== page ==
Siddhartha Roy was only a graduate student in 2015 when he found himself in the unlikeliest of public battles: a fierce fight with the state of Michigan, the federal government, and the actor Mark Ruffalo.
At the time, LeeAnne Walters, a local water activist, had already discovered that the city of Flint, Michigan was violating federal law and that residents were being exposed to dangerous levels of lead in their water. After repeated pleas from Walters and a whistleblower complaint from within the Environmental Protection Agency failed to spur a federal response, concerned residents turned to Roy and his then-Ph.D. adviser, Virginia Tech environmental engineering professor Marc Edwards, with a dire request for help.
“We had already lost the city fight, the state fight, and the federal government fight,” said Walters. “So reaching out to Marc and Sid was the last resort to sounding the alarm and getting the help we needed.”
Together, Roy, Edwards, and a team of volunteers from Virginia Tech worked with residents of Flint to undertake what the city and state refused to — a comprehensive survey of the city’s water system aided by residents adhering to strict sampling protocols. The results were staggering: Lead levels in about 5,000 homes were above safety standards, with some houses exceeding hazardous waste levels.
Roy joined the chorus sounding an alarm as the de facto communications director for the team of scientists and residents, throwing him headfirst into a fight with city and state officials who discredited the team’s findings and described researchers as lead magicians specializing in pulling the lead “rabbit out of that hat everywhere they go.” (Several of these officials later resigned or were indicted on charges including tampering with evidence, conspiracy, and willful neglect of duty.)
“Agencies were countering us, in newspapers and in the public. It was excruciating.” said Roy. As the crisis progressed, Roy and his colleagues also batted back faulty information spread by a nonprofit helmed by Mark Ruffalo that had swooped in with good intentions to help. But Roy and the rest of the team had a weapon no one else did: “We had the data on our side.”
It’s highly unusual for an engineer like Roy to become involved in such a heated and public debate. But Roy, who was recently named a STAT Wunderkind, is part of a new crop of researchers whose impact goes beyond making discoveries in a laboratory. At a time when trust in science is deteriorating, these researchers are reaching out directly to the public and forging relationships with communities to address urgent public health issues. Their work serves as a vital check on misinformation — even when that means correcting other scientists and government institutions.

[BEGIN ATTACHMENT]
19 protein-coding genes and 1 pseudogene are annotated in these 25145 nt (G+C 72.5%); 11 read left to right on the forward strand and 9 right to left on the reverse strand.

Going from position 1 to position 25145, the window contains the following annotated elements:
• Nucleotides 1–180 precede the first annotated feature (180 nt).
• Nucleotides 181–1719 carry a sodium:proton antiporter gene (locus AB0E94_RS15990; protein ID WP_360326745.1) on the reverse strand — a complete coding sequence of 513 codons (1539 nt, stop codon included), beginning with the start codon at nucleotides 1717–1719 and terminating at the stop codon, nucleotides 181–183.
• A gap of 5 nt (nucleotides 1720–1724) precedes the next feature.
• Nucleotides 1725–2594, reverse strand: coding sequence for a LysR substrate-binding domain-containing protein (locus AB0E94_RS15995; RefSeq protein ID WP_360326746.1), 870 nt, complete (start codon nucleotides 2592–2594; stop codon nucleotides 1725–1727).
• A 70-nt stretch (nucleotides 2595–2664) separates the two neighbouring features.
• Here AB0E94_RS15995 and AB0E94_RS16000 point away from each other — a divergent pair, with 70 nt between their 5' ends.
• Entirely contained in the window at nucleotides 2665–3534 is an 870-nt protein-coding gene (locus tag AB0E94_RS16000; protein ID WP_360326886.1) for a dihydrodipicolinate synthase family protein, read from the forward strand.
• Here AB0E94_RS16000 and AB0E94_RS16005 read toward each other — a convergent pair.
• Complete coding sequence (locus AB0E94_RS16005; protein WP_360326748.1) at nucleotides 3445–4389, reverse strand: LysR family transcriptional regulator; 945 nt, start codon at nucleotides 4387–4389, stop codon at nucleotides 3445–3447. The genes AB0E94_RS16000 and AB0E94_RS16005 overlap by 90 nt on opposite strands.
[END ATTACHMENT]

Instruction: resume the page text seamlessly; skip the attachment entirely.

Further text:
“You are breaking the norms of the profession, which is to not speak ill of other engineers or scientists, to uphold your higher loyalty to protecting the public welfare,” said Edwards. “It’s necessary and high profile and stressful.”
Roy, now a research scientist at Virginia Tech, has taken a winding path in pursuit of a career that serves both science and society.
In his journey, Roy sees parts of his father, a professor of dairy technology, who fostered Roy’s love for learning, as well as his mother, a stay-at-home parent with a master’s degree in psychology, who nurtured his empathy.
“My parents came from a lot of poverty,” said Roy, who was raised in India. “But my mom, if you tell her a story about someone, she will actually feel their pain. So I have the melding of the love of science and using it for the public good.”
After earning an undergraduate degree from Nirma University, Roy was on track to become an engineer at an IT consulting firm but felt that the position lacked meaning or the ability to forge his own direction.
“If you feel like you’re becoming a yes-man, it becomes harder for you to exercise independence in thought and action,” said Roy. “Your job is to go along with whatever the people at the top want, but what if something wrong is happening?”
Deciding that a career in environmental engineering would be more rewarding, Roy enrolled at Virginia Tech as a graduate student in 2012. To Roy, safe drinking water is a timeless and endlessly interesting problem that spans ancient history, when people were drawing directly from rivers, to the present day when communities worry about toxins in their tap.
Roy also saw his graduate training as an opportunity to fix a growing gap between the public and engineers, who are trained to solve complex technical problems but not necessarily how to think deeply on the ways their work affects society.
“He’s always been interested in the human side of engineering and our aspiration for ethics as well as the reality that we are too frequently coming up short,” said Edwards, who first met Roy in an ethics in engineering course that the professor was leading and offered a Roy a research assistantship based on an essay written for the class.